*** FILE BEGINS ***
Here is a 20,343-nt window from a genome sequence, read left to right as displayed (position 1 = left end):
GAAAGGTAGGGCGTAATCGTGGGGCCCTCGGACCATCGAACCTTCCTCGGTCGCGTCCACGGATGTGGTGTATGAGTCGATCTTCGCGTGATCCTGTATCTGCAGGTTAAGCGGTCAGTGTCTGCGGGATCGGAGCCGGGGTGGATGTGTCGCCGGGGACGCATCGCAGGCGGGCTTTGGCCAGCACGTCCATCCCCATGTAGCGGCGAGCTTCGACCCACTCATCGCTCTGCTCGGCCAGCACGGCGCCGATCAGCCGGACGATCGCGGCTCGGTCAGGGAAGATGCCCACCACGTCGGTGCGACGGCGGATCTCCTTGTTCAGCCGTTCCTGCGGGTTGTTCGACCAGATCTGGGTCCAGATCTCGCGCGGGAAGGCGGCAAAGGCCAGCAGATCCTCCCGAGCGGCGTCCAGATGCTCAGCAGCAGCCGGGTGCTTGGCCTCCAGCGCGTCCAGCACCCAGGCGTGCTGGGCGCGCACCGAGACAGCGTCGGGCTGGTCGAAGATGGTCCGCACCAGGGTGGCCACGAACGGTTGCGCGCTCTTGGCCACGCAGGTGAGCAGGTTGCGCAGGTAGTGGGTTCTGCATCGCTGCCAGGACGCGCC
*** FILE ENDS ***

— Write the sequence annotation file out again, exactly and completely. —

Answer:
Here is a 20,343-nt window from a genome sequence, read left to right as displayed (position 1 = left end):
GAAAGGTAGGGCGTAATCGTGGGGCCCTCGGACCATCGAACCTTCCTCGGTCGCGTCCACGGATGTGGTGTATGAGTCGATCTTCGCGTGATCCTGTATCTGCAGGTTAAGCGGTCAGTGTCTGCGGGATCGGAGCCGGGGTGGATGTGTCGCCGGGGACGCATCGCAGGCGGGCTTTGGCCAGCACGTCCATCCCCATGTAGCGGCGAGCTTCGACCCACTCATCGCTCTGCTCGGCCAGCACGGCGCCGATCAGCCGGACGATCGCGGCTCGGTCAGGGAAGATGCCCACCACGTCGGTGCGACGGCGGATCTCCTTGTTCAGCCGTTCCTGCGGGTTGTTCGACCAGATCTGGGTCCAGATCTCGCGCGGGAAGGCGGCAAAGGCCAGCAGATCCTCCCGAGCGGCGTCCAGATGCTCAGCAGCAGCCGGGTGCTTGGCCTCCAGCGCGTCCAGCACCCAGGCGTGCTGGGCGCGCACCGAGACAGCGTCGGGCTGGTCGAAGATGGTCCGCACCAGGGTGGCCACGAACGGTTGCGCGCTCTTGGCCACGCAGGTGAGCAGGTTGCGCAGGTAGTGGGTTCTGCATCGCTGCCAGGACGCGCC